“It’s kind of an art”: Life as a personal shopper

Miriam Robinson is a fashion consultant and personal shopper who helps busy mums and divorced men upgrade their style. She tells us about late-night emails, affordable shopping and how she found her calling.

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Born in Singapore and brought up between London, Bonn, Washington D.C. and Paris, Robinson is the child of a smart German diplomat who “used to wear hot-pink socks with a simple suit or casual wear”, and a stylish Parisienne, whose simple elegance has always inspired her fashion sense – and her career. On the day we meet, she’s oozing classic French chic with her navy wool jacket over a dark-blue knit, understated gold chain necklace and a simple pair of jeans – “It’s all H&M, Uniqlo, & Other Stories!” she laughs.

Robinson moved to Berlin in 2008, after studying fashion at Studio Berçot in the French capital. She worked her way through the Berlin fashion world, starting as an in-house designer at KaDeWe, when they still had their own clothing line, before working as a stylist for the likes of DW or Galeries Lafayettes, and even publishing a book on “Drawing Fashion” (Mode Zeichnen), a skill on show in her illustration work. But her favourite gigs are the private consultations: those one-on-one sessions as a style consultant and personal shopper.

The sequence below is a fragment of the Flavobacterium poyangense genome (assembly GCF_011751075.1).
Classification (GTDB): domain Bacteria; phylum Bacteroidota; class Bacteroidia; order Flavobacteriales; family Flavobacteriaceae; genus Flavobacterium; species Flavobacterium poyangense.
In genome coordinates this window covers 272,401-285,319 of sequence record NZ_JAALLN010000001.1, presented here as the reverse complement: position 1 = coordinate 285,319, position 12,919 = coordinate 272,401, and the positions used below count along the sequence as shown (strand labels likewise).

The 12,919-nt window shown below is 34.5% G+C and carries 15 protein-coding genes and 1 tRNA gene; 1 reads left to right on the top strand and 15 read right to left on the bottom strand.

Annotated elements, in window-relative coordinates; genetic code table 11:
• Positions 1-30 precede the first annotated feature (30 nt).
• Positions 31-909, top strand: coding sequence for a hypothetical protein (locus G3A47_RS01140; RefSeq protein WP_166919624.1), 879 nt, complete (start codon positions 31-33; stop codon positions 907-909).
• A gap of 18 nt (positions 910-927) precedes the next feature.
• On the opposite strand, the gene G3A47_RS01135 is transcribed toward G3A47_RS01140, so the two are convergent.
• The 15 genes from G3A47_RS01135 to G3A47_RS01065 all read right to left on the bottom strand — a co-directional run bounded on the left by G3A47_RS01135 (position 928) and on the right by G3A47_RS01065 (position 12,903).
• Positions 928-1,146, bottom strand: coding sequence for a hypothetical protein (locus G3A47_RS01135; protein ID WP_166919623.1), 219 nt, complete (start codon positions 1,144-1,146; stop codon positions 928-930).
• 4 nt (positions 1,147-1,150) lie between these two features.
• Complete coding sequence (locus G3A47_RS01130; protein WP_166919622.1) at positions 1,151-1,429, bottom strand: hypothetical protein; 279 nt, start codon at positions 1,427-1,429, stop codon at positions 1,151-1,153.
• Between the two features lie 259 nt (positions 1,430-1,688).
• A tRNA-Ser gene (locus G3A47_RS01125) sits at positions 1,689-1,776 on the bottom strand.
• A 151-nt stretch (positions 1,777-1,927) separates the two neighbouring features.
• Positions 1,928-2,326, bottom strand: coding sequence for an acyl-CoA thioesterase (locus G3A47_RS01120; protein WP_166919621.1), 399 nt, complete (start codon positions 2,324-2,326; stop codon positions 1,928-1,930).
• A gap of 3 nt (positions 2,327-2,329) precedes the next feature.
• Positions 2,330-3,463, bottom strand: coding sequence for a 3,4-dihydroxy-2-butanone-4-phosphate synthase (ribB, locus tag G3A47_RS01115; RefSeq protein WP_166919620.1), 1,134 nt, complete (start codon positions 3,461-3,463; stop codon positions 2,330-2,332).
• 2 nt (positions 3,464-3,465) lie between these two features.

“I get a lot of inquiries in the middle of the night. When the children are asleep and the chores are done.”

For some, shopping for a living might just sound like a dream job, but Robinson’s work actually begins in front of her clients’ closets. “We start with a wardrobe check, where I teach them to use what they have and give them a push to throw out what they don’t need and never wear,” she explains. “It often turns out that their clothes are great, they are only missing very few things, like rolling up a sleeve or undoing a button.” Among her clients are fellow mums (she’s a mother of three), women returning to work or wanting to reinvent themselves and find beauty in their changing bodies.

“I get a lot of inquiries in the middle of the night,” she laughs. “When the children are asleep and the chores are done. Most of them hate shopping with a passion. Some never had a mother or anyone to really go shopping with, so it’s often a very emotional trip.”

Other clients include the shy twenty-something who was gifted her dream makeover for her birthday, divorced men looking for an upgrade on the single market and transgender women in search of their new looks. “I am very lucky with my clients, all lovely people that I totally get along with,” Robinson says. “No snobby, high-end types – it’s not what I am aiming for anyway. I like to send my clients to places that are affordable for them with good basics to choose from.”

Those places include Robinson’s personal favourites like H&M and Uniqlo, or Galeries Lafayette and Kauf Dich Glücklich, for clients after a more boutique look. Berliners can just book Robinson for a three-hour-long wardrobe check for €200, and, if their budget doesn’t allow for a shopping session, she’ll provide a list of pieces she feels are missing. “I want to make people look great without spending a lot of money,” she concludes. “It’s kind of an art.”